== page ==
Seeds, Nurseries and Planting

Restoring tropical forests on lands mined for bauxite: Examples from the Brazilian Amazon

Background:

Effective forest restoration is required to avoid the adverse environmental impacts of mining. However, restorationists working in most tropical regions lack the requisite knowledge of species selection and disturbance ecology to aid in mimicking the pre-disturbed ecosystem.  One noteworthy exception to this is the forest restoration initiative created by a Brazilian bauxite mining company operating at Trombetas in Pará State, central Amazonia, since the early 1980s.

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Maximizing biodiversity conservation and carbon stocking inrestored tropical forests

Background:

Ecological restoration plays a critical role in fragmented mega-diverse regions, particularly for endangered species with low dispersal rates. Species with impoverished populations, limited dispersal capacity, and important functionsas food resources for animals should be prioritized for active reintroduction in order to increase the conservation value ofrestored forests. However, seedlings from these species are often hard to find or too costly to include in many restoration projects.

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Direct seeded and colonizing species guarantee successful early restoration of South Amazon forests

Background

South Amazon forests have been highly deforested, including the legally protected riparian forests. Direct seeding is a low cost method, easy-to-implement at large scale. The authors emphasize the imperative to reduce the costs and enhance the outcomes of restoration efforts, which have become mainstream solutions in countering biodiversity loss and climate change around the world.

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Tree Communities in Three-Year-Old Post-Mining Sites Under Different Forest Restoration Techniques in the Brazilian Amazon

Background:

Mining has been identified as a major contributor to forest loss, leading to the need for effective restoration techniques in post-mining sites. In this context, the knowledge of floristic composition is crucial for managing natural regeneration, selecting species for restoration plantings, and aiding conservation programs of threatened plant species. One well-known example of mining impacts on the Amazon rainforest vegetation is located in the Paragominas municipality, Pará, Brazil.

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Seed removal, seed dispersers, and the allocation of tissues in Myrtaceae seeds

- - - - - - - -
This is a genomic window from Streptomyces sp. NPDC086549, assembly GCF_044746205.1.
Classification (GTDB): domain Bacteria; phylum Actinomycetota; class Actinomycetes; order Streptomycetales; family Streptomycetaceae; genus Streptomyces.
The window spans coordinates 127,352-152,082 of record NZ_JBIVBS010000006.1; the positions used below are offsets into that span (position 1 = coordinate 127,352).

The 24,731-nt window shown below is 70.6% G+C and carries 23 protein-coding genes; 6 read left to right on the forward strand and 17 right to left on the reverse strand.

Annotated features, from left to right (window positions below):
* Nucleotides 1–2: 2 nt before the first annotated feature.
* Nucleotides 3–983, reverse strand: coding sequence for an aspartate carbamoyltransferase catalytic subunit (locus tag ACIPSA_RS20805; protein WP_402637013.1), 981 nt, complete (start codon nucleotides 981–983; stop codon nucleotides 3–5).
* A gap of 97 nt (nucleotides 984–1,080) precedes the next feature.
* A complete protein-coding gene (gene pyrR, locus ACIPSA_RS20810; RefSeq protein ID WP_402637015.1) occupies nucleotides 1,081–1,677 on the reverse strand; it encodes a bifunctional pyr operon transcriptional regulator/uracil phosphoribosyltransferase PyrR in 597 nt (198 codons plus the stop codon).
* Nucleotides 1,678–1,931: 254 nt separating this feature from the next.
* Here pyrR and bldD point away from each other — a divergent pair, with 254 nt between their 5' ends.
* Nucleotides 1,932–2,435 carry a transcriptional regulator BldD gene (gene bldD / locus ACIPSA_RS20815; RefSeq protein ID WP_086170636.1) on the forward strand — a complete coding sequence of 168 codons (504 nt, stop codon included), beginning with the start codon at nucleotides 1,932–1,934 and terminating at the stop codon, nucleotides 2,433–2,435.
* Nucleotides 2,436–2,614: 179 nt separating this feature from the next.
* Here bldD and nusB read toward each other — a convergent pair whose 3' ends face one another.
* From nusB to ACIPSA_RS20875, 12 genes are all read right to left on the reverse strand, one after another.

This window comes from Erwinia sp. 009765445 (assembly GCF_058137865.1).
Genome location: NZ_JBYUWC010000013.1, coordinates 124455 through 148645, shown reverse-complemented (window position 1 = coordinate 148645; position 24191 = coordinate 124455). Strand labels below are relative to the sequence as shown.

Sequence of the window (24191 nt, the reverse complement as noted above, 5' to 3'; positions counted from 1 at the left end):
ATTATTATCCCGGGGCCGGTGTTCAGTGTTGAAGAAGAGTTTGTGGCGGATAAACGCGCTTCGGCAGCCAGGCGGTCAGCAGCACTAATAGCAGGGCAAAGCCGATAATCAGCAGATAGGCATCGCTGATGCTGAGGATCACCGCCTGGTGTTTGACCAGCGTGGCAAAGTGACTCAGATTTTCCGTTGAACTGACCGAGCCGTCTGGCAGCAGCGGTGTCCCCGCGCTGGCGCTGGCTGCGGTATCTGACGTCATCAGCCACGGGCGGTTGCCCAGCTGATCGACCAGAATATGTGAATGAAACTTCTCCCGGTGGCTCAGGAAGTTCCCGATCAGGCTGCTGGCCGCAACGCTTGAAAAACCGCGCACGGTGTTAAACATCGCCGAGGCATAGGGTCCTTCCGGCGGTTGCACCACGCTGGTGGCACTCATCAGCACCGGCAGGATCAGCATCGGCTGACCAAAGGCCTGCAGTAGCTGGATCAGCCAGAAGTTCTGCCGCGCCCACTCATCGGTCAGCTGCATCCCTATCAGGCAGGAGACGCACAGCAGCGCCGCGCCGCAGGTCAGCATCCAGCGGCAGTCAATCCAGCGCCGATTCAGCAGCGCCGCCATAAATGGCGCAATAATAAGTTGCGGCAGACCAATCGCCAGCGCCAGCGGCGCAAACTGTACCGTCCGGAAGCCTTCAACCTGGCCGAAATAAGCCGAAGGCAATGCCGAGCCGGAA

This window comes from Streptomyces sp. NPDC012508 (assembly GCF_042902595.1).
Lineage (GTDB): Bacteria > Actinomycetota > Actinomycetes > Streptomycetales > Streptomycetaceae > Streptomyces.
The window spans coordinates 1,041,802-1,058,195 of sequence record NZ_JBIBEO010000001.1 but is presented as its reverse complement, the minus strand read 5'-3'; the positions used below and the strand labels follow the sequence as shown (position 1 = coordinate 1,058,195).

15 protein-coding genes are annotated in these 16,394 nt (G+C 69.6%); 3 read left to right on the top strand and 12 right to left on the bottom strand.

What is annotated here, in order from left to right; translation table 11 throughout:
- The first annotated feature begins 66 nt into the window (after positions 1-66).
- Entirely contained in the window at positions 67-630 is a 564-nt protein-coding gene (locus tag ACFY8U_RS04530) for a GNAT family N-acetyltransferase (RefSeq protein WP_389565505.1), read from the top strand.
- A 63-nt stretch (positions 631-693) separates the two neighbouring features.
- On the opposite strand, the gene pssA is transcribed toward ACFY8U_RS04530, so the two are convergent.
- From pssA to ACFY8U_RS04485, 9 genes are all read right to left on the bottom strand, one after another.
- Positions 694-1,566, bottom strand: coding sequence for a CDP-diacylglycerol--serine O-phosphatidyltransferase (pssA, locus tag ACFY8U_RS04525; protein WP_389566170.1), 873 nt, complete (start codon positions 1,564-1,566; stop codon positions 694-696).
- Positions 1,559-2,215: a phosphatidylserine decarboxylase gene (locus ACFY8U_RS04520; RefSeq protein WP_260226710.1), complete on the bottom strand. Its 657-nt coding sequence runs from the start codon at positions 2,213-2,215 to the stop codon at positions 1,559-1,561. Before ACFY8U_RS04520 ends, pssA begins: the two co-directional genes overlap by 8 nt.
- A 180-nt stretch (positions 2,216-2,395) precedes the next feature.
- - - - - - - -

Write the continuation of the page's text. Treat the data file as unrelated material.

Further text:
Background

Plants allocate resources to protective seed tissues in order to avoid seed death and ensure successful reproduction. Myrtaceae is an abundant plant family in the Brazilian Atlantic forest with many species producing fleshy fruits that are attractive to birds, rodents, and other mammals. Myrtaceae species may adapt seed characteristics to avoid predation.

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Density-dependent reproductive success among sympatric dipterocarps during a major mast fruiting event

Background

Masting or mast fruiting is the annual synchronous production of many seeds by a plant species. Masting is an important reproductive strategy that depends on the intensity of flowering and fruiting, as well as the seeds’ ability to survive herbivory and competition with other seeds. Southeast Asia, many tree species (particularly Dipterocarps) are known to synchronize their masting events and therefore, community-wide seed density is an important factor predicting successful reproduction.

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Overcoming biotic homogenization in ecological restoration

Background

Regional, or gamma, diversity is often lower in restored landscapes compared to reference landscapes due to the selection of few desirable species for planting. Lowered diversity in restored landscapes is leading to overall biotic homogenization which puts ecosystems and humans in a more vulnerable position for adapting to environmental changes.

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Selecting tree species to restore forest under climate change conditions: Complementing species distribution models with field experimentation

Background

Climate-based species distribution models are used as a strategy to decide on optimal tree species for forest restoration projects. The criteria in these models is based on species performance in local climates. The limitation of species distribution models is that they do not include recruitment. Including the species successful reproduction, recruitment and growth at an early stage is vital for successful reforestation efforts. In addition, the models are not calibrated to take into account future climatic conditions, making it difficult to plan long-term restoration projects.

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Maximizing Seed Resources for Restoration in an Uncertain Future

Background

Forest loss is being experienced in many parts of the globe. Seed based plant restoration is now the goal of many land management agencies. There is a growing demand for seed to meet these restoration projects. The effects of climate change on seed availability, viability and the success of these restoration projects is still unknown.

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Nursery and Establishment Techniques as Factors in Productivity of Man-made Forests in Southern Africa

BACKGROUND

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